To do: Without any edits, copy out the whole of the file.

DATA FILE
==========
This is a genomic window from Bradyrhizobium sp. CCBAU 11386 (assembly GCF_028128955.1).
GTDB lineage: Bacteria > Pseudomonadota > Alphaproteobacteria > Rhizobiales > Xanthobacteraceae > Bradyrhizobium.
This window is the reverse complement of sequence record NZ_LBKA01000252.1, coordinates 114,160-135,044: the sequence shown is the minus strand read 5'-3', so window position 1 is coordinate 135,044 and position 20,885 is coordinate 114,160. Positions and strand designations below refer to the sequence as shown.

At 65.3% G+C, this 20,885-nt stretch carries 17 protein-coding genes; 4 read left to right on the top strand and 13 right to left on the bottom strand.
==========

This is a genomic window from Bradyrhizobium sp. CCBAU 11386 (assembly GCF_028128955.1).
GTDB lineage: Bacteria > Pseudomonadota > Alphaproteobacteria > Rhizobiales > Xanthobacteraceae > Bradyrhizobium.
This window is the reverse complement of sequence record NZ_LBKA01000252.1, coordinates 114,160-135,044: the sequence shown is the minus strand read 5'-3', so window position 1 is coordinate 135,044 and position 20,885 is coordinate 114,160. Positions and strand designations below refer to the sequence as shown.

At 65.3% G+C, this 20,885-nt stretch carries 17 protein-coding genes; 4 read left to right on the top strand and 13 right to left on the bottom strand.